Nearly three weeks after the California primary election, there are nearly 300,000 votes to count, but it is becoming clearer which candidates will appear on the November ballot.
And while a lot of attention has been paid to congressional and statewide races, Democrats are hoping to expand their dominance in the 80-member state Assembly.
In San Diego County, Democrats placed first and second in the 76th AD, ending Republican chances of holding onto the seat previously occupied by Rocky Chavez, R-Oceanside. If they don't lose any seats they hold in November, Democrats would claim 56 seats — the most Assembly seats the party has held in 40 years , according to Alex Vassar, legislative historian for the California State Library. Vassar said the all-time record for Democratic Assembly seats was 68 in 1854.
To break the 54-vote Democratic supermajority in the Assembly, Republicans would need to hold onto all their current seats and pick up three additional seats now held by Democrats — a tall order.Republicans expect to be competitive in several races but are specifically targeting two Democratic incumbents: Assemblymembers Sabrina Cervantes, D-Riverside, and Rudy Salas, D-Bakersfield.
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If Democrats want to strengthen their supermajority in the Assembly, they believe their best shot will be against incumbent Assemblyman Dante Acosta, R-Santa Clarita. "When Democrats have run women against Republican men, we've been flipping seats nationally," said Bill Wong, political director of Assembly Democrats.
Assemblyman James Gallagher, R-Yuba City, is presenting a constitutional amendment at the Capitol today to redraw district lines in the state Senate. He acknowledges the plan is unlikely to go anywhere, but he wants to force a dialogue on the issue of conservative representation in California. Under his proposal, the state would be divided into eight regions, and each region would have five districts for a total of 40 members.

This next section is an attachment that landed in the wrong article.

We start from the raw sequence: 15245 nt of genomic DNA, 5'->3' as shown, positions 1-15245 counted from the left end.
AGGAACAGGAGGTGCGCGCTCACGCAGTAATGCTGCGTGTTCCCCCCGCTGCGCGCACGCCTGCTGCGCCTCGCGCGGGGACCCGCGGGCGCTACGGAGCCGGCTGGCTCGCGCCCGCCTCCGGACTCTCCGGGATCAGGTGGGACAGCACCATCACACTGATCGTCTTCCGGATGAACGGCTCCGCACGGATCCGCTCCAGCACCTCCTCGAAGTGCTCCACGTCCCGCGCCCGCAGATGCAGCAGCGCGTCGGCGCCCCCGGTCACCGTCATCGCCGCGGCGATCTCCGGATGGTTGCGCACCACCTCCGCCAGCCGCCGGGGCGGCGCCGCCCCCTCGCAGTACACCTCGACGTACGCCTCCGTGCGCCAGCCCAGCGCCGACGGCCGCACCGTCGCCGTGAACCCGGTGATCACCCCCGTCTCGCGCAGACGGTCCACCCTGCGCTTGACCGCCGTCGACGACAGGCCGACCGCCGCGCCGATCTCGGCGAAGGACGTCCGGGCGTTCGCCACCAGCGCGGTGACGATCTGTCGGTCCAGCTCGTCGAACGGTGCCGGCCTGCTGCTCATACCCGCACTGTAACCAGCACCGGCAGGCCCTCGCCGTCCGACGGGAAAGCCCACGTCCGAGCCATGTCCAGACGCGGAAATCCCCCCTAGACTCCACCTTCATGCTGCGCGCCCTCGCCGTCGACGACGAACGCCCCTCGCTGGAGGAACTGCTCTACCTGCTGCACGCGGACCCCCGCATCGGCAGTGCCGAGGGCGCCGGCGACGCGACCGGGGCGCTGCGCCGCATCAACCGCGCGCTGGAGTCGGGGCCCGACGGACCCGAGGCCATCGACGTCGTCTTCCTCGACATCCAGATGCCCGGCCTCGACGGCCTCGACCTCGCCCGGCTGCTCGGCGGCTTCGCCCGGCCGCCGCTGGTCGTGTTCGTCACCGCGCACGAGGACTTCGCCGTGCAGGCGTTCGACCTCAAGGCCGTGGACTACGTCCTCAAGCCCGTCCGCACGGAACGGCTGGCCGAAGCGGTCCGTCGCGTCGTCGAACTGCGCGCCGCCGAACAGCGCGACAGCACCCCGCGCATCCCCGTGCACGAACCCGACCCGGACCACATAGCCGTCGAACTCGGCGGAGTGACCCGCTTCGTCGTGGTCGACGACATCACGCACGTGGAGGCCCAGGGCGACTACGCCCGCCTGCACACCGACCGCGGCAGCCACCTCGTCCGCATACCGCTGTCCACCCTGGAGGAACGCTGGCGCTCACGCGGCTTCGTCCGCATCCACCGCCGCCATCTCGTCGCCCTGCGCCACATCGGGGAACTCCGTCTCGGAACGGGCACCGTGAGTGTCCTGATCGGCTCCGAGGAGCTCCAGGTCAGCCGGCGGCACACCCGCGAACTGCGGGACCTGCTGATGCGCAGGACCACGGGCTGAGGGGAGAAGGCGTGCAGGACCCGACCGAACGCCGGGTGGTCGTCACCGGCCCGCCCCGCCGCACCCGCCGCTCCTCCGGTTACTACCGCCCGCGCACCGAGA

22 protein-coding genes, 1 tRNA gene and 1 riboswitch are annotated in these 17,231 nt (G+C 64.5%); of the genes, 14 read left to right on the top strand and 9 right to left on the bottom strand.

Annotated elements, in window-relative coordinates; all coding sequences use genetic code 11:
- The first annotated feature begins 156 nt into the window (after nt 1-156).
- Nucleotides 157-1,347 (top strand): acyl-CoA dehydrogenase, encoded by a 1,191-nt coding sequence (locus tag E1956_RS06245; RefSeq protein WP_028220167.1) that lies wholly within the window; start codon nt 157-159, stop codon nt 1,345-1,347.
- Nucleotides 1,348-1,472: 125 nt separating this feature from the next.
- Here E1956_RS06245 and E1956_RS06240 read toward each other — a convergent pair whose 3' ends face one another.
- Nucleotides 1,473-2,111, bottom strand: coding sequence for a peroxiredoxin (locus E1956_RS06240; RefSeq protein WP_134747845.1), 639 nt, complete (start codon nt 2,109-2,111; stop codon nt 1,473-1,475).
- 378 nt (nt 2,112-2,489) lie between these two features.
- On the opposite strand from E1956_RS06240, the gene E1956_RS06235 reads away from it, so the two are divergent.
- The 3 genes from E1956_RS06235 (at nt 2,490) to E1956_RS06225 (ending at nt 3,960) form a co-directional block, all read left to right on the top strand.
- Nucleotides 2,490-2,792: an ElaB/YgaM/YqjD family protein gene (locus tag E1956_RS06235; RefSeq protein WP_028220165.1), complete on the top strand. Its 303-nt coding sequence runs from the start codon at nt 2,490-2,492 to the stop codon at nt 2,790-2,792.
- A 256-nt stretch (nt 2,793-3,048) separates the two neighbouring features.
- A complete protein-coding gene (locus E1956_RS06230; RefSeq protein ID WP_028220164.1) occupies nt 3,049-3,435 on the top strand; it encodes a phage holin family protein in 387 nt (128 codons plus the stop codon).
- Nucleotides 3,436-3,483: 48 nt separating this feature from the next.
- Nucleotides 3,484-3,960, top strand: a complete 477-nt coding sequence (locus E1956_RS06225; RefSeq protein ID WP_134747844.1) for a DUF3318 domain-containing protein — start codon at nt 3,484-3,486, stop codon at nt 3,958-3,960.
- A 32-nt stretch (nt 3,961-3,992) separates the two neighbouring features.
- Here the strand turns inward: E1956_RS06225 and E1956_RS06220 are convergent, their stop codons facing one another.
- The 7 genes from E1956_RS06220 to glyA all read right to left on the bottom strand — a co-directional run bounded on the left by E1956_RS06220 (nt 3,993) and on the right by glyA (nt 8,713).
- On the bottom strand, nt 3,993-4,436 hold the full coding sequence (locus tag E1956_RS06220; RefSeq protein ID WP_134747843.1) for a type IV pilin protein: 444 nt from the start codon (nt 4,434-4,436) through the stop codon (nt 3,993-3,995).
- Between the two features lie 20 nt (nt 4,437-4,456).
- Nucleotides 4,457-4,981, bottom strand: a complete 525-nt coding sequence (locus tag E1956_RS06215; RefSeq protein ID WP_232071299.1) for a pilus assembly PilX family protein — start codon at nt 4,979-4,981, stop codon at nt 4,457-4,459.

"I don't feel like I'm telling them (the Senate) how to operate," Gallagher said. "I think I'm trying to bring a voice to a lot of people that kind of feel like the way things are set up are stacked against them. … When everything is set up so that the raw majority wins, it's very hard for rural parts of California to have any kind of voice. "
The committee analysis notes that his plan likely violates longstanding U.S. Supreme Court rulings that require districts be divided by population.
UPDATE: BODY CAM BILL
On Tuesday, Assemblyman Phil Ting, D-San Francisco, presented a bill in the Senate Judiciary Committee that would require law enforcement agencies to release body camera footage within 45 days in cases of an officer’s use of force or violation of law, unless the public’s interest in nondisclosure outweighs disclosure. If agencies can successfully articulate why the footage should be withheld, they can receive a 15-day extension. After 60 days, they would be required to reapply for extensions every 15 days.
Ting called his bill "fairly balanced" and disputed criticisms that it would be burdensome on smaller police departments. He also said his bill would promote greater police transparency and improve public trust.
"Like any other government agency, they just need to explain to the public why they're doing something," Ting said. "The current policy is it's almost a case-by-case basis and any chief or any department can say, 'We're not releasing this information just because it's under investigation.'"
A spokeswoman for Ting said the bill won't receive a floor vote before summer recess.
INFLUENCER OF THE DAY
"Better zoning laws could be the difference in making sure that more units are built that more people can afford."
— Bill Burton, Managing Director of SKDKnickerbocker in Los Angeles
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